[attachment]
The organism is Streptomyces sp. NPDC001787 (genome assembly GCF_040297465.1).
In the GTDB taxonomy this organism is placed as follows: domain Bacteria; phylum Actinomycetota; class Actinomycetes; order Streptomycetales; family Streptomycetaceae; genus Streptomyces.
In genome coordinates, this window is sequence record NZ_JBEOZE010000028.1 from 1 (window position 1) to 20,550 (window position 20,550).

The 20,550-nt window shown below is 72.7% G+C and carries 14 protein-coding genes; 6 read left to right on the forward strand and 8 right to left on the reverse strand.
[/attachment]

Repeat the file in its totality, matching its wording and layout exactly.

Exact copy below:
The organism is Streptomyces sp. NPDC001787 (genome assembly GCF_040297465.1).
In the GTDB taxonomy this organism is placed as follows: domain Bacteria; phylum Actinomycetota; class Actinomycetes; order Streptomycetales; family Streptomycetaceae; genus Streptomyces.
In genome coordinates, this window is sequence record NZ_JBEOZE010000028.1 from 1 (window position 1) to 20,550 (window position 20,550).

The 20,550-nt window shown below is 72.7% G+C and carries 14 protein-coding genes; 6 read left to right on the forward strand and 8 right to left on the reverse strand.